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مشروع إعتماد معمل الكمياء الإكلينيكيه – مستشفى الطوارئ.

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Presentation on theme: "مشروع إعتماد معمل الكمياء الإكلينيكيه – مستشفى الطوارئ."— Presentation transcript:

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2 مشروع إعتماد معمل الكمياء الإكلينيكيه – مستشفى الطوارئ

3 Role of clinician in lab result accuracy Prof/Azza abd al baky

4 Introduction Three phases of laboratory testing: pre-analytical, analytical and post-analytical Three phases of laboratory testing: pre-analytical, analytical and post-analytical Pre-analytical—specimen collection, transport and processing Pre-analytical—specimen collection, transport and processing Analytical—testing Analytical—testing Post-analytical—testing results transmission, interpretation, follow-up, retesting. Post-analytical—testing results transmission, interpretation, follow-up, retesting.

5 Pre-analytical errors Pre- and post-analytical errors are estimated to constitute 90% of errors Pre- and post-analytical errors are estimated to constitute 90% of errors Errors at any stage of the collection, testing and reporting process can potentially lead to a serious patient misdiagnosis Errors at any stage of the collection, testing and reporting process can potentially lead to a serious patient misdiagnosis Errors during the collection process are not inevitable but can be prevented with a diligent application of quality control, continuing education and effective collection systems. Errors during the collection process are not inevitable but can be prevented with a diligent application of quality control, continuing education and effective collection systems.

6 The steps of the preanalytical phase Preparation prior to sampling Sampling/handling Storage/transport Preparation prior to analysis

7 Implications of errors and compromise the diagnosis and treatment of the patient and compromise the diagnosis and treatment of the patient may influence the quality of the final measured results... Errors made in the period prior to the analysis of the sample... No result is better than bad result

8 Complex and labor intensive The more steps involved in a process, the more likely there will be errors committed The more steps involved in a process, the more likely there will be errors committed % of all test errors occur in the preanalytical phase % of all test errors occur in the preanalytical phase Stankovic 2008 “Quality Improvements in the Preanalytical Phase: Focus on Urine Specimen Workflow”

9 Paying close attention to the preanalytical variables associated with blood collection is critical in ensuring accurate test results in all areas of the clinical laboratory. Paying close attention to the preanalytical variables associated with blood collection is critical in ensuring accurate test results in all areas of the clinical laboratory. Effects of Pre-analytical Variables on the Quality of Laboratory Testing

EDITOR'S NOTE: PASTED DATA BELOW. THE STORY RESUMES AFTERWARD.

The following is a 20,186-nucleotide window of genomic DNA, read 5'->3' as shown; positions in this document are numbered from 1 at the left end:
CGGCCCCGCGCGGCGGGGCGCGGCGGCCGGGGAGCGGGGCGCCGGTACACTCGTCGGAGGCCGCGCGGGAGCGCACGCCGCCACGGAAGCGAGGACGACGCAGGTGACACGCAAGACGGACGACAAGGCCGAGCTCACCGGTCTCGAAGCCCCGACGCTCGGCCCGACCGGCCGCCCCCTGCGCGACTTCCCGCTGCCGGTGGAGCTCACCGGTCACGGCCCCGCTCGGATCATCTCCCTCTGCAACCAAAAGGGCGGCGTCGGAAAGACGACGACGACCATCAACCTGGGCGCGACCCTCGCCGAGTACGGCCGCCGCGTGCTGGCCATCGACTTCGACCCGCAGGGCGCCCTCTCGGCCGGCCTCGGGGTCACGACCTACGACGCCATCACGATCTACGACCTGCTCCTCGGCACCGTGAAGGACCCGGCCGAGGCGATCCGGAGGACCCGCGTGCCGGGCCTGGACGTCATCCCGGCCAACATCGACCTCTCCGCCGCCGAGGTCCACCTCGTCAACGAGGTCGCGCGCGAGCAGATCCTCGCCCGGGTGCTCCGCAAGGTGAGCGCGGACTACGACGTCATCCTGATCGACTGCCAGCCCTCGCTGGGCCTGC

10 The Pre-Analytical process Patient Identification Patient Identification Sampling Technique Sampling Technique Test Collection Procedures Test Collection Procedures Specimen Transport Specimen Transport Specimen Processing Specimen Processing

11 Collect Sample: Locate Patient Locate Patient Prep Patient Prep Patient Draw Sample Draw Sample Label Label Dispose of supplies Dispose of supplies The Pre-Analytical process

12 When identifying the patient, have them provide their full name, address, identification number and/or date of birth. Hospital No inpatients should be wearing an identification band with the above information, which the phlebotomist should confirm before the venipuncture. Patient identification

13 Patient Identification: It is important to identify a patient accurately so that blood is collected from the correct person. Drawing blood from the wrong person, or labeling the correct patient’s sample with a different patient’s label can certainly contribute to laboratory error. (Mislabeling ???) Patient Identification: It is important to identify a patient accurately so that blood is collected from the correct person. Drawing blood from the wrong person, or labeling the correct patient’s sample with a different patient’s label can certainly contribute to laboratory error. (Mislabeling ???) Effects of Pre-analytical Variables on the Quality of Laboratory Testing

14 Factor affecting lab result Some patient variables that affect test results Some patient variables that affect test results Age Genetic variation Gender Nutrition status Diet Diagnostic and therapeutic Drugs procedures(PR&endoscopy) Exercise Obesity Posture Biorythm Haemolysis,lipemia Special habits & icterus & icterus

15 Test Collection Timing of Collection Timing of Collection Therapeutic Drug Monitoring Therapeutic Drug Monitoring Peak and trough collection times Peak and trough collection times Basal State Collections Basal State Collections Fasting requirements—no food or liquid except water(10-12h) Fasting requirements—no food or liquid except water(10-12h) 2h postprandial, from the start of food. 2h postprandial, from the start of food. Specimens affected by time of day, for example, cortisol, iron and TSH. Specimens affected by time of day, for example, cortisol, iron and TSH.